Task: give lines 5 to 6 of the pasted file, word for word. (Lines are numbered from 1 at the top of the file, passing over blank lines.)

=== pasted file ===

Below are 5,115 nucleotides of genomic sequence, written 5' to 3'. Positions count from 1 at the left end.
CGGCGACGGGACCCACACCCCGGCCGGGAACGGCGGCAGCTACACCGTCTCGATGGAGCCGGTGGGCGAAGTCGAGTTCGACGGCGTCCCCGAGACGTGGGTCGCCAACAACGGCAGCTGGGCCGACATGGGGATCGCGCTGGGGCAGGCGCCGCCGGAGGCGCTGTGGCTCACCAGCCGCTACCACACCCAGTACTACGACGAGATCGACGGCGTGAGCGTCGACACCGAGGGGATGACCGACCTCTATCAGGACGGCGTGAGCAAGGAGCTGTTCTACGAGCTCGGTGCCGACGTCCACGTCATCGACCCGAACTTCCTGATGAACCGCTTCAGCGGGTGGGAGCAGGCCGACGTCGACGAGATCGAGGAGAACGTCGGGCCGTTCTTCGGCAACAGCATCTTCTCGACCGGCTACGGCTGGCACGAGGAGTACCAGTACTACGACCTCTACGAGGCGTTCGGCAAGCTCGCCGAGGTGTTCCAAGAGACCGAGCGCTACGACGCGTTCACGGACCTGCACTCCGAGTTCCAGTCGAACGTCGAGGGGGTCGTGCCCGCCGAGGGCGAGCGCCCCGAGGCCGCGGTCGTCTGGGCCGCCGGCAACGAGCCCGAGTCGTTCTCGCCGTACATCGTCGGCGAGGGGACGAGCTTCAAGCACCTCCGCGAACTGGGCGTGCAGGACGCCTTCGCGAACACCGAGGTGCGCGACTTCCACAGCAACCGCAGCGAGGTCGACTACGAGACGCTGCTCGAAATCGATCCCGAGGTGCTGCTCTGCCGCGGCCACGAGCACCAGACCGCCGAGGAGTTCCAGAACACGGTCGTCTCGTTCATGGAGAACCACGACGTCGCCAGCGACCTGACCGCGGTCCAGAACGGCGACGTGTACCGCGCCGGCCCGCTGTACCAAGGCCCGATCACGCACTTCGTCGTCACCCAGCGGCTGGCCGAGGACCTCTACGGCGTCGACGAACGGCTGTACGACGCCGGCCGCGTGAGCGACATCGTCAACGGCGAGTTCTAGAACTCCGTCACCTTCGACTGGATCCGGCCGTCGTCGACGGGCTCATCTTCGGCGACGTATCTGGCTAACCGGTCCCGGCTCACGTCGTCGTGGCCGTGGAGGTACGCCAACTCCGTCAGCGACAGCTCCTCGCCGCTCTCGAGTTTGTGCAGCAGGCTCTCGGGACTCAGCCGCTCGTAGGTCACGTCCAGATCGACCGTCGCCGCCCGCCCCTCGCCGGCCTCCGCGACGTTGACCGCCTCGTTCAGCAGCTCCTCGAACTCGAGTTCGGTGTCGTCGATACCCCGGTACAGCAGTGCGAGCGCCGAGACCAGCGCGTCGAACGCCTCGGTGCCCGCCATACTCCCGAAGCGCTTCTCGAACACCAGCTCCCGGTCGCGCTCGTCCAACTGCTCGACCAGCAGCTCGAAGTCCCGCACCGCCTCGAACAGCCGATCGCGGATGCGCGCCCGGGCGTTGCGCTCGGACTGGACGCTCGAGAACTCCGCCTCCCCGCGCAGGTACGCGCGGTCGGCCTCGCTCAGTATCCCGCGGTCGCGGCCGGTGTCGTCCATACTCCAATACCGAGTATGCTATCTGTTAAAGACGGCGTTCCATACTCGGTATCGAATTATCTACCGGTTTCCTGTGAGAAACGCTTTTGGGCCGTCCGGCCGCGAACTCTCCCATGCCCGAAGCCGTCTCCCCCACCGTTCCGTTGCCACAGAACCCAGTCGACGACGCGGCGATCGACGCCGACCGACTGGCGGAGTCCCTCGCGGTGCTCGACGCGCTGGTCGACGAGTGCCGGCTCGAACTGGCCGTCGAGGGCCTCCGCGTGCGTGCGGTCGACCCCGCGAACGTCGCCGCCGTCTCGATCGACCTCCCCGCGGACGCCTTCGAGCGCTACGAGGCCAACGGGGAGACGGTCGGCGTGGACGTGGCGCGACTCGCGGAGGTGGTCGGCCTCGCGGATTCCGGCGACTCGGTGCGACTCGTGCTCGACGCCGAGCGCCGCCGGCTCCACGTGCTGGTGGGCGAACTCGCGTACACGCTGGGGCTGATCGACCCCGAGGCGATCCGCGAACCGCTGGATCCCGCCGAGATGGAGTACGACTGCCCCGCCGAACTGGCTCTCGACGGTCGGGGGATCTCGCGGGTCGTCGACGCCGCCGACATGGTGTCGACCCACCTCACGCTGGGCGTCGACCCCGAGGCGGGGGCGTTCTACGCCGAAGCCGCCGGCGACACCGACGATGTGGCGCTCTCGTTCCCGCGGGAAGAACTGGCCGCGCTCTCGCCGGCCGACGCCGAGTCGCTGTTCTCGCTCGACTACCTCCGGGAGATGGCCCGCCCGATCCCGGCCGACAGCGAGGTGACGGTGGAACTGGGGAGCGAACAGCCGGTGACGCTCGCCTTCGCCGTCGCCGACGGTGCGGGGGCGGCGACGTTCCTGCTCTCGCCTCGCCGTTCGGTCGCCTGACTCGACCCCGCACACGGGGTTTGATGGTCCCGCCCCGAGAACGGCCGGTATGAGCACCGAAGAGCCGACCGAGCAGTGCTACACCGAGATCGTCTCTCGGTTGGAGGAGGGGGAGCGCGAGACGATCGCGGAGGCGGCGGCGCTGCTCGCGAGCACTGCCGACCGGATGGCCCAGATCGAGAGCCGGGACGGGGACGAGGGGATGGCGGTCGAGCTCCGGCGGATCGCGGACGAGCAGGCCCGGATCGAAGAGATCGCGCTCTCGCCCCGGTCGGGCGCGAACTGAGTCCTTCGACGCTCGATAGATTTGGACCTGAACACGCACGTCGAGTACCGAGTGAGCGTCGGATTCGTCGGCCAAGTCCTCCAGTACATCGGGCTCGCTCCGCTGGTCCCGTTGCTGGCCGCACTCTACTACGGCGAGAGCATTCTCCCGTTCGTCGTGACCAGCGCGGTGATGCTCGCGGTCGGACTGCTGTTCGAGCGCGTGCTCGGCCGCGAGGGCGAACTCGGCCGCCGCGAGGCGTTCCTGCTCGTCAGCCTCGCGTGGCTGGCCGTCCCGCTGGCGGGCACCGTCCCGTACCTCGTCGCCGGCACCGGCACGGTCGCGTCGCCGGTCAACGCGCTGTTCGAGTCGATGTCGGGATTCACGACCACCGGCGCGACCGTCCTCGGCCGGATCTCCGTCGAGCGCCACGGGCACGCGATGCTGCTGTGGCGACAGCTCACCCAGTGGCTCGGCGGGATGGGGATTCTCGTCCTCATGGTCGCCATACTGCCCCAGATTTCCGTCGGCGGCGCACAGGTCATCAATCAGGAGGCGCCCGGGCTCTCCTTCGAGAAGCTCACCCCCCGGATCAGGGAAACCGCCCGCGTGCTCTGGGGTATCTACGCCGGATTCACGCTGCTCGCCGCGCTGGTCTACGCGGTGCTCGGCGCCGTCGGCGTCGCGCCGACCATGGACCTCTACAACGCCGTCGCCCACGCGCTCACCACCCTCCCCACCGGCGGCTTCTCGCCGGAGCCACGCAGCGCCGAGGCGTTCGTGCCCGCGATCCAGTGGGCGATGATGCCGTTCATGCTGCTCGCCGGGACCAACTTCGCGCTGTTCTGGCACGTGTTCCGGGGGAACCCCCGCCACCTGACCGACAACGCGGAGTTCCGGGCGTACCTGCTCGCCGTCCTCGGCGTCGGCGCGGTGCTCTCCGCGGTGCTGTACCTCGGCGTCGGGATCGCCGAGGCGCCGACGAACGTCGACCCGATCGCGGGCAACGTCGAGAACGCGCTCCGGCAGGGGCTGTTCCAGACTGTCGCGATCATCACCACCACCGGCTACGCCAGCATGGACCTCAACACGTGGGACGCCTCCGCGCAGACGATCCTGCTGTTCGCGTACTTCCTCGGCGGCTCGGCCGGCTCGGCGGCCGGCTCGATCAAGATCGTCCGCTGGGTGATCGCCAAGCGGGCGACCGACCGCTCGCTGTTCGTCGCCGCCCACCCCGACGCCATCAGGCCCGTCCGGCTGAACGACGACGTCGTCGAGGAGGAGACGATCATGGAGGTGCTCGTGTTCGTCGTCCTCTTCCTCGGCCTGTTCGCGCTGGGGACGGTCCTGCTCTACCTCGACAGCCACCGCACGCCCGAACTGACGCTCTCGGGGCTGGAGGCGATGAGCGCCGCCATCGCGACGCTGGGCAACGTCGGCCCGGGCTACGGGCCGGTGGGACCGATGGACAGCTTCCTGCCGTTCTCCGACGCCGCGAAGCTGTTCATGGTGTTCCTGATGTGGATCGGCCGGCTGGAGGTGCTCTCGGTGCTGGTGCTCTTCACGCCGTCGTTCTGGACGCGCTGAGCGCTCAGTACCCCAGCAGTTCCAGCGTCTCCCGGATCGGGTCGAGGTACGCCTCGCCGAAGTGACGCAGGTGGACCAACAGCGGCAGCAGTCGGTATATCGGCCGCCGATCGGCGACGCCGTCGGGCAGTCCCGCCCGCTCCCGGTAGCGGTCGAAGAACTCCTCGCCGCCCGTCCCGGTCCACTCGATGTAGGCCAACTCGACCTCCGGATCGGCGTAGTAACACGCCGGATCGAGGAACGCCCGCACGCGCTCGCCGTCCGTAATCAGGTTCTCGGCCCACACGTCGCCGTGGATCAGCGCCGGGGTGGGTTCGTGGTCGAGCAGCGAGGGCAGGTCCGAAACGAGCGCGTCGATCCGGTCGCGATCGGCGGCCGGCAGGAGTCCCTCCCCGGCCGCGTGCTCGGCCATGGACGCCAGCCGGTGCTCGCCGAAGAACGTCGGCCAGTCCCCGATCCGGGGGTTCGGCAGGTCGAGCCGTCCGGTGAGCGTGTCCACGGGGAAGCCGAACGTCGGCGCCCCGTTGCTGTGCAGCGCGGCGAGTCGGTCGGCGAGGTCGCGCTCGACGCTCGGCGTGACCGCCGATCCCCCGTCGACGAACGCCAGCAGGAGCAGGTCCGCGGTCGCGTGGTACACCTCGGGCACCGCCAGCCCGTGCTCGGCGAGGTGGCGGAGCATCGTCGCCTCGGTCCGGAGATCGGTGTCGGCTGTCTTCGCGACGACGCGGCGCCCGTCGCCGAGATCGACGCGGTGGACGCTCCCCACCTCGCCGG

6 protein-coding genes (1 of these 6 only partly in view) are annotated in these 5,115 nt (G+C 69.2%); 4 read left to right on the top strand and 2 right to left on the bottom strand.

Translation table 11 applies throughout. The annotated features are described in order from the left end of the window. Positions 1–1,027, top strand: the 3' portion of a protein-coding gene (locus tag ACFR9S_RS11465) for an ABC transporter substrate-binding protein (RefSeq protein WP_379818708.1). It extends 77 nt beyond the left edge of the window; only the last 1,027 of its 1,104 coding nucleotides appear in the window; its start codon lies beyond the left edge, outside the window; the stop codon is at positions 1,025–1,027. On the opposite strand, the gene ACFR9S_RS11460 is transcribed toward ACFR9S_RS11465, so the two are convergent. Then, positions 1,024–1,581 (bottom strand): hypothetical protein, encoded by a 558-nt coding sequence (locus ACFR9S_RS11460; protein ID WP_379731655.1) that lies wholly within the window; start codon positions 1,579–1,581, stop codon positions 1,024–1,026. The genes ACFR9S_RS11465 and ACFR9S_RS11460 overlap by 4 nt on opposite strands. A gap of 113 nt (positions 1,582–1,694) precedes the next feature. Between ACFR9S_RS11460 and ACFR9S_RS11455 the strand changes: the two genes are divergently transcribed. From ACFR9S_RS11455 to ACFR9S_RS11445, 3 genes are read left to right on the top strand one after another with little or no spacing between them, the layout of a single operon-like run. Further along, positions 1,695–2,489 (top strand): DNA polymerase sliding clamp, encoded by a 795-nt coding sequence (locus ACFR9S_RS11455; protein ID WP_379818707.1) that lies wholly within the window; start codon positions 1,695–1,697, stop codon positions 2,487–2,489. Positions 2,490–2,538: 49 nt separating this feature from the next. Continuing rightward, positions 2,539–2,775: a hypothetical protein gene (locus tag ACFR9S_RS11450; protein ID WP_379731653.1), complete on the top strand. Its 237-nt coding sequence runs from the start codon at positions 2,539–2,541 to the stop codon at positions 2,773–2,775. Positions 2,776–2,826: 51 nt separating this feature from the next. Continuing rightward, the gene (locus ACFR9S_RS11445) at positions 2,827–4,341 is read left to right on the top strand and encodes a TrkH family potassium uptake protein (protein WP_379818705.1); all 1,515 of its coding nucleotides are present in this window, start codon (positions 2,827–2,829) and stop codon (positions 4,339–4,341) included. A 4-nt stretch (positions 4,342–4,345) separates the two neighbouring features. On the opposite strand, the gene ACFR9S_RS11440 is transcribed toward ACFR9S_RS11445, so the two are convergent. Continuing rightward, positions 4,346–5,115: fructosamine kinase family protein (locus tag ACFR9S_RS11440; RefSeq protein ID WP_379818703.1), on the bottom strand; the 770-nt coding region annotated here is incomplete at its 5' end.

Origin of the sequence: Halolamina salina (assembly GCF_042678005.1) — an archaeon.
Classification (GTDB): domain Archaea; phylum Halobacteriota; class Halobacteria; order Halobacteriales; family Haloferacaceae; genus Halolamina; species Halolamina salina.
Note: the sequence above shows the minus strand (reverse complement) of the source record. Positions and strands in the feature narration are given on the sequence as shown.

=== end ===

Origin of the sequence: Halolamina salina (assembly GCF_042678005.1) — an archaeon.
Classification (GTDB): domain Archaea; phylum Halobacteriota; class Halobacteria; order Halobacteriales; family Haloferacaceae; genus Halolamina; species Halolamina salina.